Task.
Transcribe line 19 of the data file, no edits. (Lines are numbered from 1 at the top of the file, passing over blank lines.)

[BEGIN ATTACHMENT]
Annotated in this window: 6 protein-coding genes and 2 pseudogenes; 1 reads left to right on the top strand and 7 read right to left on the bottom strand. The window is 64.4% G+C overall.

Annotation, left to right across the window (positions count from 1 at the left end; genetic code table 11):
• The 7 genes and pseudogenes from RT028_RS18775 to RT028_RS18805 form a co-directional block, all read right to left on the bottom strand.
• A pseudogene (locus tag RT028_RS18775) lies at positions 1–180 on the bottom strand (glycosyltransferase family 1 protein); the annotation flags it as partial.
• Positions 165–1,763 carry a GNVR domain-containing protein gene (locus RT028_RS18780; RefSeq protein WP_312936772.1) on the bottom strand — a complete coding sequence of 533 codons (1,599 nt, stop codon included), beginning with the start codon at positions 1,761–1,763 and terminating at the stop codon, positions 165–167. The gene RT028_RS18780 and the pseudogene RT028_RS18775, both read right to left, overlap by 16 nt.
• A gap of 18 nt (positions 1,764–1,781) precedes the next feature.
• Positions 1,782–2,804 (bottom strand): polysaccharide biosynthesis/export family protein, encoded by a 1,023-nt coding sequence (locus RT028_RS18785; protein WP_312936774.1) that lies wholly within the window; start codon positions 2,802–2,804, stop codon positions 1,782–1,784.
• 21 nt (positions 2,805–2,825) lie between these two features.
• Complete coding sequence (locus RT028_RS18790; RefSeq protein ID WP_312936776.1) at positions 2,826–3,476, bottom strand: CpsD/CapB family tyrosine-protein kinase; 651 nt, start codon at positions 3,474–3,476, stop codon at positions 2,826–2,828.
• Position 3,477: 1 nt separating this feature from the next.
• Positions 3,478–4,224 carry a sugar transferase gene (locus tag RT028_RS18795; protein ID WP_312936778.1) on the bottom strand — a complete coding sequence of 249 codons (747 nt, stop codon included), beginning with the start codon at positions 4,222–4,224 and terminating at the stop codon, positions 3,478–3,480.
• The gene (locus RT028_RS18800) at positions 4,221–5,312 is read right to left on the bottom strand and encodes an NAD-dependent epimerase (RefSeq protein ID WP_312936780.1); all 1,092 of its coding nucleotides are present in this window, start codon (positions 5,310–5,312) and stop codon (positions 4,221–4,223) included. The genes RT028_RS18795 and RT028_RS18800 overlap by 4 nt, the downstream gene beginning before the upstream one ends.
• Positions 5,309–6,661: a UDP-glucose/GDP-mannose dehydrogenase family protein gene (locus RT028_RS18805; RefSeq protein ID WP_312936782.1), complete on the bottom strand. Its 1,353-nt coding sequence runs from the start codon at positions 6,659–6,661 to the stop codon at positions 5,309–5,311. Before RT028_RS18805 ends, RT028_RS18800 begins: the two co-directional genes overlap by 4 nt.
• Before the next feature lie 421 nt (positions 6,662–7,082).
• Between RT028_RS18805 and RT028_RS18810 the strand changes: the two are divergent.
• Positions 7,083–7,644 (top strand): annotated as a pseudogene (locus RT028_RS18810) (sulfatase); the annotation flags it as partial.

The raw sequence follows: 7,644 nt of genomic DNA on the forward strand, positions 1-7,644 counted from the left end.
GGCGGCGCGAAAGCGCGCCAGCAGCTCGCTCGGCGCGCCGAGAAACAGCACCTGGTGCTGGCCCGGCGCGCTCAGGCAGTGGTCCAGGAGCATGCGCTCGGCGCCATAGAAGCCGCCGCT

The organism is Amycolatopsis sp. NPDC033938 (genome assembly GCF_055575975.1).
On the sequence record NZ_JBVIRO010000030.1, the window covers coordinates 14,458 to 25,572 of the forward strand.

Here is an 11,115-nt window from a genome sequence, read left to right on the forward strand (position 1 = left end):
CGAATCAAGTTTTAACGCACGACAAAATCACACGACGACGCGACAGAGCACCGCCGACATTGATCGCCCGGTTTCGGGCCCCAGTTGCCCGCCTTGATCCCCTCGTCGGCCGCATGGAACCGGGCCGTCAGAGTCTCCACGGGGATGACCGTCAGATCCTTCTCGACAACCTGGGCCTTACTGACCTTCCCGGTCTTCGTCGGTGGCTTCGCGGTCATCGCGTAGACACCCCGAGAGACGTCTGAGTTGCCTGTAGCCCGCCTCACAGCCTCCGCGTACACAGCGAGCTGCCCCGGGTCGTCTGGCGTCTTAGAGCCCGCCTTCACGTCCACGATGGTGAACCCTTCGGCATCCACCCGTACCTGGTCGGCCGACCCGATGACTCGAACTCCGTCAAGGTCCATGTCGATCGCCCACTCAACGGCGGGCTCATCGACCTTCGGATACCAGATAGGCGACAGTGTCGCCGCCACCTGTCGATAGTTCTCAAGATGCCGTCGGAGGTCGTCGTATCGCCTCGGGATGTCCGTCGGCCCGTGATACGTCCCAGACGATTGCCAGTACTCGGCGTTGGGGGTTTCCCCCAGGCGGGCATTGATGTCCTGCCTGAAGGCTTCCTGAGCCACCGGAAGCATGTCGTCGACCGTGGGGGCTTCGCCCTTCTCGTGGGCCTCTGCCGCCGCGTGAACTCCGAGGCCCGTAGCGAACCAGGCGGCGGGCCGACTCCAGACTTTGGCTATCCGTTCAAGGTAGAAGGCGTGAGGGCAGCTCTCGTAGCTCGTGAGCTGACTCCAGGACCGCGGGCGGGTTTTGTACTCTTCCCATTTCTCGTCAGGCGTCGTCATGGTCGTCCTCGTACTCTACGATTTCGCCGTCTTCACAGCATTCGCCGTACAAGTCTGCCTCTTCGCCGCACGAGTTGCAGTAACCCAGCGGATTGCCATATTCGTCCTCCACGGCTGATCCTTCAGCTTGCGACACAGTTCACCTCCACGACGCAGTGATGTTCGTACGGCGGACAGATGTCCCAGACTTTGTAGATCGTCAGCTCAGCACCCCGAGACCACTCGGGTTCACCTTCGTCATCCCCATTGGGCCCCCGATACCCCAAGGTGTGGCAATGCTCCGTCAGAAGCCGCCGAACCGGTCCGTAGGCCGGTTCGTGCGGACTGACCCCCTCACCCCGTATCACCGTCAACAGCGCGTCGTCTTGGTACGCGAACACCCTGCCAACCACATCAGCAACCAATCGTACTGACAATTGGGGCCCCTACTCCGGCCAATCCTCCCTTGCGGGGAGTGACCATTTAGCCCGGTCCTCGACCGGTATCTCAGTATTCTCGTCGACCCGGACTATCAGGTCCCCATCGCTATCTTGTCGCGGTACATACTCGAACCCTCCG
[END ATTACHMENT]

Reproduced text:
The organism is Amycolatopsis sp. NPDC033938 (genome assembly GCF_055575975.1).